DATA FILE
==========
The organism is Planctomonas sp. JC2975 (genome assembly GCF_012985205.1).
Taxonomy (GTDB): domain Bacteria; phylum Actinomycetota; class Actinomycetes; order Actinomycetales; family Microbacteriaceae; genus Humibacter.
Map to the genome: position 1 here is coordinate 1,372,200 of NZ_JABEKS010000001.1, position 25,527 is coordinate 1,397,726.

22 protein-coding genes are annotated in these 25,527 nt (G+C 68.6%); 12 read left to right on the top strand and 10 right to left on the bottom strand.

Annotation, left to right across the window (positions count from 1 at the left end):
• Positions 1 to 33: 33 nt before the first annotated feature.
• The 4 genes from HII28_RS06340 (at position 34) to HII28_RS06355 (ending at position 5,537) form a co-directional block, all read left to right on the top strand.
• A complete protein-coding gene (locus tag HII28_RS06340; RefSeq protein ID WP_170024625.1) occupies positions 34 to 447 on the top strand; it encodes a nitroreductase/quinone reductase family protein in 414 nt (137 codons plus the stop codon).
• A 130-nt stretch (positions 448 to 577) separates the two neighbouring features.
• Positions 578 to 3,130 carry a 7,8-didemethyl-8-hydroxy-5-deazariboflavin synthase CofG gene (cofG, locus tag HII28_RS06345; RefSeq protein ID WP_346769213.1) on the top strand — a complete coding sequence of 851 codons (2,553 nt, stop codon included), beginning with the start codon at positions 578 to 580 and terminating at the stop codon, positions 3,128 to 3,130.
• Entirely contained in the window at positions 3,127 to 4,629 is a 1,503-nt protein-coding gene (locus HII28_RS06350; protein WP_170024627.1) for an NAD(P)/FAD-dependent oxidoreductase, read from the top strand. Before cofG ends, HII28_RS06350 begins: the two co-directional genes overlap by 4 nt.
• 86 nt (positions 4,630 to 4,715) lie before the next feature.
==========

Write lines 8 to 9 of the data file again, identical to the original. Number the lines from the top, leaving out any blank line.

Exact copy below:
• A complete protein-coding gene (locus tag HII28_RS06340; RefSeq protein ID WP_170024625.1) occupies positions 34 to 447 on the top strand; it encodes a nitroreductase/quinone reductase family protein in 414 nt (137 codons plus the stop codon).
• A 130-nt stretch (positions 448 to 577) separates the two neighbouring features.